RISE’s Risk Adjustment Policy Committee weighs in on the Centers for Medicare & Medicaid Services’ proposed changes to Medicare Advantage risk adjustment data validation provisions.
The Centers for Medicare & Medicaid Services (CMS) has been collecting feedback since last fall on a new proposed rule regarding risk adjustment validation (RADV) audits for Medicare Advantage (MA), and the window on public comments closes on Wednesday, August 28.
The proposal takes some aggressive steps and changes the financial stakes significantly for MA organizations (MAOs). Not all MAOs will be exposed equally, according to a July 2018 study from Wakely Consulting. This very uneven financial risk exposure represents a real potential for inequities if CMS implements the current proposal.
There are several reasons that the consulting firm comes to this conclusion. Wakely’s concerns center on the sampling methodology, which it believes introduces a high degree of randomness that exposes different MAOs to risks of chance rather than to the intended risks around coding integrity. Indeed, the firm asserts that even running the same audit twice on the same contract may come up with two significantly different penalties due to the random sampling method. Similarly, two different plans might have the same error rates, but would end up with very different penalty amounts. Additionally, considering multiple scenarios, larger plans are more likely to have exaggerated results due to the distortions of the relatively small sample of 67 members in each tier that get leveraged across a larger base when extrapolated. There is also the potential for random selection of acute cases like breast cancer that would distort the findings when generalized across the whole population.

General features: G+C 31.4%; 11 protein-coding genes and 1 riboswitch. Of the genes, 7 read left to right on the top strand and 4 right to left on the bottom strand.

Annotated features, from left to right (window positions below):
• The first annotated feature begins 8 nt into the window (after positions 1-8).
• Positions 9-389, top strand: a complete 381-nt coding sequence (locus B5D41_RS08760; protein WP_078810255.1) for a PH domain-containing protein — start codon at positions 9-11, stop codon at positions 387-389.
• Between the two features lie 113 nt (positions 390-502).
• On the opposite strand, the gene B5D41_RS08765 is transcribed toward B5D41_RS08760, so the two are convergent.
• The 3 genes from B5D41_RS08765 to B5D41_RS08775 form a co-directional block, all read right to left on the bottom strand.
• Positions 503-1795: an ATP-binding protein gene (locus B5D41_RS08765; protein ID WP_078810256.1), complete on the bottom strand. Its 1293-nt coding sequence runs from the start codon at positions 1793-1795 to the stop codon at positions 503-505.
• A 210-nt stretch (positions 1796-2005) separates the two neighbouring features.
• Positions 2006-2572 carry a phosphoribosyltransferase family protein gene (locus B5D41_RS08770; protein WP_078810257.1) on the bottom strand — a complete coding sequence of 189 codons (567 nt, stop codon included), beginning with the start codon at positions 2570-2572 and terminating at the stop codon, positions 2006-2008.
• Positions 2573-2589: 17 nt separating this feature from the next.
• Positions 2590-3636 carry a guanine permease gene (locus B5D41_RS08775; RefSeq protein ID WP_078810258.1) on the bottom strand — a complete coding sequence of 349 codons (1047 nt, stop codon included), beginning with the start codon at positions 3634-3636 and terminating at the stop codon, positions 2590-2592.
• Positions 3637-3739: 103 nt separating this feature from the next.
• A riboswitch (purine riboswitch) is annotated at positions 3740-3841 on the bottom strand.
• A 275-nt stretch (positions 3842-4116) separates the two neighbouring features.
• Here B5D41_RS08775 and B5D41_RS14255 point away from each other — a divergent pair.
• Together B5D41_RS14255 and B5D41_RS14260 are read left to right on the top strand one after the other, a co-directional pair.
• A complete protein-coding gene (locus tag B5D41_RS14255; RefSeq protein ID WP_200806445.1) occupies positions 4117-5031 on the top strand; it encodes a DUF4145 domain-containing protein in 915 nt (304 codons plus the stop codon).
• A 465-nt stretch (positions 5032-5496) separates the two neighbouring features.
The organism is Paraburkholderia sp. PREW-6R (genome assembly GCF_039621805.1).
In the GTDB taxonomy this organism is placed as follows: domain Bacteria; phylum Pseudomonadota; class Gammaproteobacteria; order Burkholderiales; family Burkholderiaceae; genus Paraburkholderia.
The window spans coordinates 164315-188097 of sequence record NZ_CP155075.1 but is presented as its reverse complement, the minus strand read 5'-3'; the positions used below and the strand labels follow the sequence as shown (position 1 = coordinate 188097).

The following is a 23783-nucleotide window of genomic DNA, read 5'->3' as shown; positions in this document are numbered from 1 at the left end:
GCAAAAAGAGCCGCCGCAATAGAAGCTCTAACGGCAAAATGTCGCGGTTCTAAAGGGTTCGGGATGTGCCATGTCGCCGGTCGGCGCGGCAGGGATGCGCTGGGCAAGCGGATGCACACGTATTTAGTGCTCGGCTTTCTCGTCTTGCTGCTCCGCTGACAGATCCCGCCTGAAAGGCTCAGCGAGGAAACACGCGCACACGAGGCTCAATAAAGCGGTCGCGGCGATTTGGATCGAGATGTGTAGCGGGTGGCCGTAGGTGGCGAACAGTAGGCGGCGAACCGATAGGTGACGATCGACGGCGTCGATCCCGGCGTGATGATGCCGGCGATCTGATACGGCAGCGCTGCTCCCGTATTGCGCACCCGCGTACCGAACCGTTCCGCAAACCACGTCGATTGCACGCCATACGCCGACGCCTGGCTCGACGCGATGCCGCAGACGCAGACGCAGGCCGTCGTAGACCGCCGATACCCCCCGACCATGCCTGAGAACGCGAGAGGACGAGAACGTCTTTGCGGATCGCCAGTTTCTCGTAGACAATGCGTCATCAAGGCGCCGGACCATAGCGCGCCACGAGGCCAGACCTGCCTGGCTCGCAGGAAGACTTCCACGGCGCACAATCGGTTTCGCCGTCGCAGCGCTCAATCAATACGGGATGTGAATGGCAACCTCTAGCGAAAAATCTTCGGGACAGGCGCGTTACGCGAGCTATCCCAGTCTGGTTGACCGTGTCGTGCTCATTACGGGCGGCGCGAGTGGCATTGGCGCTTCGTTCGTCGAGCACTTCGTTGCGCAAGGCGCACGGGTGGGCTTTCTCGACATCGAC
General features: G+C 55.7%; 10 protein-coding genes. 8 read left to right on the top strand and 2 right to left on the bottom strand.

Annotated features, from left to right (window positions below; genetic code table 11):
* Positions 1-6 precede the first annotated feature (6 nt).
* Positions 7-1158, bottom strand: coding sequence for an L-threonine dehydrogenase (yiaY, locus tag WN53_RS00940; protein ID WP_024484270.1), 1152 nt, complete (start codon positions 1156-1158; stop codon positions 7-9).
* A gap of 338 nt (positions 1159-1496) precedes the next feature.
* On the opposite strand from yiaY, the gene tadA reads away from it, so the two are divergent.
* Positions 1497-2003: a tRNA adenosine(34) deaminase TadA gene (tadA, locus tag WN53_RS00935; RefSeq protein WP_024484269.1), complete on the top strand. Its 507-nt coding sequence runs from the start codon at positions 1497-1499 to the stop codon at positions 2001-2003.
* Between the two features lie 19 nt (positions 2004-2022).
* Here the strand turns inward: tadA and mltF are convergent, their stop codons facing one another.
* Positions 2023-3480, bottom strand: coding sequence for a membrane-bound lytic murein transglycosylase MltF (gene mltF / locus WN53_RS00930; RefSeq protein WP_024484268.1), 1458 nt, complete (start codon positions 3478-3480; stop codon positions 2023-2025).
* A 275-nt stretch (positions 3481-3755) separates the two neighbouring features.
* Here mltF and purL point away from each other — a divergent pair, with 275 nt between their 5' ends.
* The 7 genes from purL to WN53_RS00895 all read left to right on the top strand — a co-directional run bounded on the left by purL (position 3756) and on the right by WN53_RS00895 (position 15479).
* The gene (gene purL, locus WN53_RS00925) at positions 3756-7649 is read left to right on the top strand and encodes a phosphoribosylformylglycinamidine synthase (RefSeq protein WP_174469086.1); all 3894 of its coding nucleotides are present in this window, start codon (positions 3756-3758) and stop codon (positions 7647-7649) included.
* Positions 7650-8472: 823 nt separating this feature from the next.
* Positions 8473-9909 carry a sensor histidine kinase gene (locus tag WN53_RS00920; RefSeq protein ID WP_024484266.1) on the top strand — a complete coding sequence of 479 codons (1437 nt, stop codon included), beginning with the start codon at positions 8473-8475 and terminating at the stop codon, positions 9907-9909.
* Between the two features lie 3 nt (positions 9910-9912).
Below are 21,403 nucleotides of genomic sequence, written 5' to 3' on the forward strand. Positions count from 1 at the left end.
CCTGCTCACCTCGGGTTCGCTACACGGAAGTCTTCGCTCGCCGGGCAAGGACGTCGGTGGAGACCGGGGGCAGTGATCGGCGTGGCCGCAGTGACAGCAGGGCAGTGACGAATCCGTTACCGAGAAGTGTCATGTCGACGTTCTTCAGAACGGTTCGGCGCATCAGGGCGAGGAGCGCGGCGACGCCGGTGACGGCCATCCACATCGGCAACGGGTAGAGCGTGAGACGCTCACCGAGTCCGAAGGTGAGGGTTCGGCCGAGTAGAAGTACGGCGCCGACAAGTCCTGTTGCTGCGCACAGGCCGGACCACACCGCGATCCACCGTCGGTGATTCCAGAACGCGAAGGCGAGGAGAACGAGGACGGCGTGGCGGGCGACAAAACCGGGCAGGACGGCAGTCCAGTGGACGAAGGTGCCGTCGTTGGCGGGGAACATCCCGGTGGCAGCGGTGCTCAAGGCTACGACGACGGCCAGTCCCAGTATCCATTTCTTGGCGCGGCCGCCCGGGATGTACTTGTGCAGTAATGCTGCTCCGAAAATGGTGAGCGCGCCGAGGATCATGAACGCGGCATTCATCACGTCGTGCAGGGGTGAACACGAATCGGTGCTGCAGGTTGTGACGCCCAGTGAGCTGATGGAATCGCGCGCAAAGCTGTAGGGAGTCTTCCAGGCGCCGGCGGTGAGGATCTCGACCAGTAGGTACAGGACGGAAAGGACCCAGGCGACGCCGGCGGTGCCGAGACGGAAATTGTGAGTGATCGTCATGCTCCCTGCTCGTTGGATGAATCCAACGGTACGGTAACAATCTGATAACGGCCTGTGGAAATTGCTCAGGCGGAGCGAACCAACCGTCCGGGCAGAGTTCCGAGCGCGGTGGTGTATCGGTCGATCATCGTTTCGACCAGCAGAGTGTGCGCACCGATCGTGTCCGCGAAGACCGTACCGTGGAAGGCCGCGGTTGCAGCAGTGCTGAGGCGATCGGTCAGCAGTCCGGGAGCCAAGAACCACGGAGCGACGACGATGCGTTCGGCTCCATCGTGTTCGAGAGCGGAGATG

In addition to Wakely’s concerns about the RADV sampling methodology, RISE, AHIP, Oliver Wyman, and several Blues plans have also expressed additional concerns about the CMS methodologies involving the risk adjustment rates, apart from the RADV program. They are especially concerned with the issue of the Fee-for-Service Adjuster (FFS), which still has not been settled. CMS assessed the FFS adjuster as required by legislation and initially reported that the FFS adjuster did not make any material difference in the calculations and, therefore, could be eliminated in the annual rate development process. Yet, given pushback from the industry, CMS agreed to accept additional public comment before finalizing its approach.
RISE's Risk Adjustment Policy Committee supports the public policy in regards to the use of risk adjustment and RADV. All MA plans should be protected from the burden of illness selection bias involved in enrolling individuals in the MA program, and they should also be held accountable to repay whatever is owed to the taxpayers. However, the committee is also concerned that the methodologies have the potential for “randomness” and could unfairly penalize individual MA plans.
Additionally, RISE recognizes that, for all intent and purposes, the challenge of educating grassroots providers on proper ICD-10 coding and documentation is resting upon the efforts of MA plans across the country. Given that enormous task, some MAOs have the advantage of sheer scale and resources in moving the needle on provider performance. That is the nature of the competitive marketplace. However, RISE would like to see the methodologies worked out so that the federal government eliminates any financial risks to these smaller MAOs due to methodological random errors and not due to coding and documentation integrity.